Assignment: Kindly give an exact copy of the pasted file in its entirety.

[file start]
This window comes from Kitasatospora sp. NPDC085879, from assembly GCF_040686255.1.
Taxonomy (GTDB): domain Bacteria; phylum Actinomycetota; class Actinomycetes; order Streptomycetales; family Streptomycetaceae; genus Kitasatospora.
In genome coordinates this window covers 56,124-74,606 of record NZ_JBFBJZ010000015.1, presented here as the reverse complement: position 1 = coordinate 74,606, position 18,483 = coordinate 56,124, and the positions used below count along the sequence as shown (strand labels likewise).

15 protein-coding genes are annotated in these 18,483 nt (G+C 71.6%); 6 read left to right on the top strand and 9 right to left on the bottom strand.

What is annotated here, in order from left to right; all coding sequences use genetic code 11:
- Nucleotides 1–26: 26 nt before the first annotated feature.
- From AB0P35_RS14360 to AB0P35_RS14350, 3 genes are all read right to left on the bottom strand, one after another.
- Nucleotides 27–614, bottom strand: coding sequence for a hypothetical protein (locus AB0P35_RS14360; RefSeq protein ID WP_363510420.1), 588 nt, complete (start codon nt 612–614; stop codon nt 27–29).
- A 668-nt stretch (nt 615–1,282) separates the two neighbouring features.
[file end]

This window comes from Kitasatospora sp. NPDC085879, from assembly GCF_040686255.1.
Taxonomy (GTDB): domain Bacteria; phylum Actinomycetota; class Actinomycetes; order Streptomycetales; family Streptomycetaceae; genus Kitasatospora.
In genome coordinates this window covers 56,124-74,606 of record NZ_JBFBJZ010000015.1, presented here as the reverse complement: position 1 = coordinate 74,606, position 18,483 = coordinate 56,124, and the positions used below count along the sequence as shown (strand labels likewise).

15 protein-coding genes are annotated in these 18,483 nt (G+C 71.6%); 6 read left to right on the top strand and 9 right to left on the bottom strand.

What is annotated here, in order from left to right; all coding sequences use genetic code 11:
- Nucleotides 1–26: 26 nt before the first annotated feature.
- From AB0P35_RS14360 to AB0P35_RS14350, 3 genes are all read right to left on the bottom strand, one after another.
- Nucleotides 27–614, bottom strand: coding sequence for a hypothetical protein (locus AB0P35_RS14360; RefSeq protein ID WP_363510420.1), 588 nt, complete (start codon nt 612–614; stop codon nt 27–29).
- A 668-nt stretch (nt 615–1,282) separates the two neighbouring features.